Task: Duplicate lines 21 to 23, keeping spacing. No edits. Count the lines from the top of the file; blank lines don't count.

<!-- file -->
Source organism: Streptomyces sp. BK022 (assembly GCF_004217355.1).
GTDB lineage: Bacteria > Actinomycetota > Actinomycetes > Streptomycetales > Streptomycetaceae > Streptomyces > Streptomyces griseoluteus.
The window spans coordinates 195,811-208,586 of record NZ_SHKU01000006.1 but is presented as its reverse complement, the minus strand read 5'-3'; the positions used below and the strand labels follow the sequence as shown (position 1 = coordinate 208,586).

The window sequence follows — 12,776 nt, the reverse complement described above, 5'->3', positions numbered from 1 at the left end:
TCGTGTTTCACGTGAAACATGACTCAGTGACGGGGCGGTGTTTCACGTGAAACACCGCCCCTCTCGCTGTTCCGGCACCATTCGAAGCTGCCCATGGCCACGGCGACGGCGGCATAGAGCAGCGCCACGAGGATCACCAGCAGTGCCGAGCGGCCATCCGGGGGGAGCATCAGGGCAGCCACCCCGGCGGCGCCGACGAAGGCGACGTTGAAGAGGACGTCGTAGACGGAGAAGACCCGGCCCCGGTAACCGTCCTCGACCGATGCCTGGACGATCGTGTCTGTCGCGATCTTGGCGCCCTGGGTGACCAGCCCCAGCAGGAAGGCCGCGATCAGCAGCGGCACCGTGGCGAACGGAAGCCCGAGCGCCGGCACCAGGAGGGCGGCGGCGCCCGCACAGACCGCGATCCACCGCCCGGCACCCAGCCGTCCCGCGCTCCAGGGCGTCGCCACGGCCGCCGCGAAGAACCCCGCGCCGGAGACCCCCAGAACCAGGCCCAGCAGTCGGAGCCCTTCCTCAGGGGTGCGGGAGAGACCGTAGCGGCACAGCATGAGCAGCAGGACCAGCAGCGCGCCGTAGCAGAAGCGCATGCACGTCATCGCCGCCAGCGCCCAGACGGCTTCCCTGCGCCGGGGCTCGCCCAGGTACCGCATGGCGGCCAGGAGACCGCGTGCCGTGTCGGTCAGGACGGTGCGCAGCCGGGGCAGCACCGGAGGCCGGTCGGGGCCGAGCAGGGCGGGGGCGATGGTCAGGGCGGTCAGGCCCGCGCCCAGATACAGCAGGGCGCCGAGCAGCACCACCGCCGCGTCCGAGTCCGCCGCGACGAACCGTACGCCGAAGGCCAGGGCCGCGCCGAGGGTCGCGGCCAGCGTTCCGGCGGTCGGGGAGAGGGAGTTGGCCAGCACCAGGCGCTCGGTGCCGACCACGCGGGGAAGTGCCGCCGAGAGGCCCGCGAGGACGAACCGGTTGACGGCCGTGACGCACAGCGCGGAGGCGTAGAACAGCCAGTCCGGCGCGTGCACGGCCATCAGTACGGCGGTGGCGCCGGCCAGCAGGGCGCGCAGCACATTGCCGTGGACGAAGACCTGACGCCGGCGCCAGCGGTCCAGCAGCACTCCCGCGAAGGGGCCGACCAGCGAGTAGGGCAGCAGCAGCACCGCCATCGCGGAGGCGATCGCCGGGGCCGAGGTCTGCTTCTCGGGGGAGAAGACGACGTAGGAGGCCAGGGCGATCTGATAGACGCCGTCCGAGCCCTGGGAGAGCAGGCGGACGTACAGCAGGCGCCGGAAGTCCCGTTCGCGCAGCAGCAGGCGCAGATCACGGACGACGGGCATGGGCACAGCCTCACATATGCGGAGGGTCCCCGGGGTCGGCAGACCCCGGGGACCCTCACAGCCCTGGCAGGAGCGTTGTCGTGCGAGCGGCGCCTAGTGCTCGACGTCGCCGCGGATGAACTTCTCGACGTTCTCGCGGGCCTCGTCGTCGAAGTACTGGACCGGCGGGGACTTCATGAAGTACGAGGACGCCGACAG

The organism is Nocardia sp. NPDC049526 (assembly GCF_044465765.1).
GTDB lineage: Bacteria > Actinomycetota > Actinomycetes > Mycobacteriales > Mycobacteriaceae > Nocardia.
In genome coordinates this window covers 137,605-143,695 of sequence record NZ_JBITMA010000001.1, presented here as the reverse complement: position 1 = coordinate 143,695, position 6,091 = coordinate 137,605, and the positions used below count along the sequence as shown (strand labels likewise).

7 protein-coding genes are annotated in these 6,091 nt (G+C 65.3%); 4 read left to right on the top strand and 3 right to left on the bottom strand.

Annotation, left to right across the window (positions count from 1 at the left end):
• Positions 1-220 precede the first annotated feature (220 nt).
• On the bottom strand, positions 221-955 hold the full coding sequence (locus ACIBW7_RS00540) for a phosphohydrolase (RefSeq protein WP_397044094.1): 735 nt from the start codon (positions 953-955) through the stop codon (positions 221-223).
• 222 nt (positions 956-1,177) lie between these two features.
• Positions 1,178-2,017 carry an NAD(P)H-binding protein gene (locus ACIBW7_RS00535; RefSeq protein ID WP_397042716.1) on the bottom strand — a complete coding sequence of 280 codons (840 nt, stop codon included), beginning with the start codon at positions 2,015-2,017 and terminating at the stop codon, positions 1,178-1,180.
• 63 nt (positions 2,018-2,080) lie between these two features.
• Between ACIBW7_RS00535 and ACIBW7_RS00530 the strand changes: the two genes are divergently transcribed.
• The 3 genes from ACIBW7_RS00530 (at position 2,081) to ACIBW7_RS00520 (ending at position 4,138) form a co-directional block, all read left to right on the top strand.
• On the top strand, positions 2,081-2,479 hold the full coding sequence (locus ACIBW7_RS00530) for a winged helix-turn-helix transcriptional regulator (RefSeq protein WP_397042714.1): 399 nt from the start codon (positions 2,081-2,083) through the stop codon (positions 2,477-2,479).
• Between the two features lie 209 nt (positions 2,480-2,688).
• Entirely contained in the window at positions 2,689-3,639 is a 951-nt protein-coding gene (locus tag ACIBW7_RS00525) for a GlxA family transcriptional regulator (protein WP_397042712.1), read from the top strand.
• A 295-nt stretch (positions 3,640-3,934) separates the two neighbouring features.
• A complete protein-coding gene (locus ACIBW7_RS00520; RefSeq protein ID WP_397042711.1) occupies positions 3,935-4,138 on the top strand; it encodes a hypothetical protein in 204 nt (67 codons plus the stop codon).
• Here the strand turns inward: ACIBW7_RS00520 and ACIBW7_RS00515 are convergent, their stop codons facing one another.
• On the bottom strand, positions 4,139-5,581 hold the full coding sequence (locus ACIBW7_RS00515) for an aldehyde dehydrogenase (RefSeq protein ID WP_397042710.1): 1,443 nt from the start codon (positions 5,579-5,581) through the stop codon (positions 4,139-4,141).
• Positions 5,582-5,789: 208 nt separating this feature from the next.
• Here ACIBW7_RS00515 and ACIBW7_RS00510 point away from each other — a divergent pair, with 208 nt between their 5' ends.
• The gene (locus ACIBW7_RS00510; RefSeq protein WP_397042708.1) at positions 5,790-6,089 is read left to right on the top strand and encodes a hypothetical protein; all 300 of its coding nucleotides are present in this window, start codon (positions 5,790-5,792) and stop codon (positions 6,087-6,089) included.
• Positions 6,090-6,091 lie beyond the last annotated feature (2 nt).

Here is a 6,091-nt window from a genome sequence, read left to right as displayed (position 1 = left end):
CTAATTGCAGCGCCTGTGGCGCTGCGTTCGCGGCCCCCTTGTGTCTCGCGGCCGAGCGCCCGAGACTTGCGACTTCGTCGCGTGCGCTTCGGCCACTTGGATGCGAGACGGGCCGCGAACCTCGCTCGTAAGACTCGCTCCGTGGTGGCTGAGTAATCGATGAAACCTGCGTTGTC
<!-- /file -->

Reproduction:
• A 295-nt stretch (positions 3,640-3,934) separates the two neighbouring features.
• A complete protein-coding gene (locus ACIBW7_RS00520; RefSeq protein ID WP_397042711.1) occupies positions 3,935-4,138 on the top strand; it encodes a hypothetical protein in 204 nt (67 codons plus the stop codon).
• Here the strand turns inward: ACIBW7_RS00520 and ACIBW7_RS00515 are convergent, their stop codons facing one another.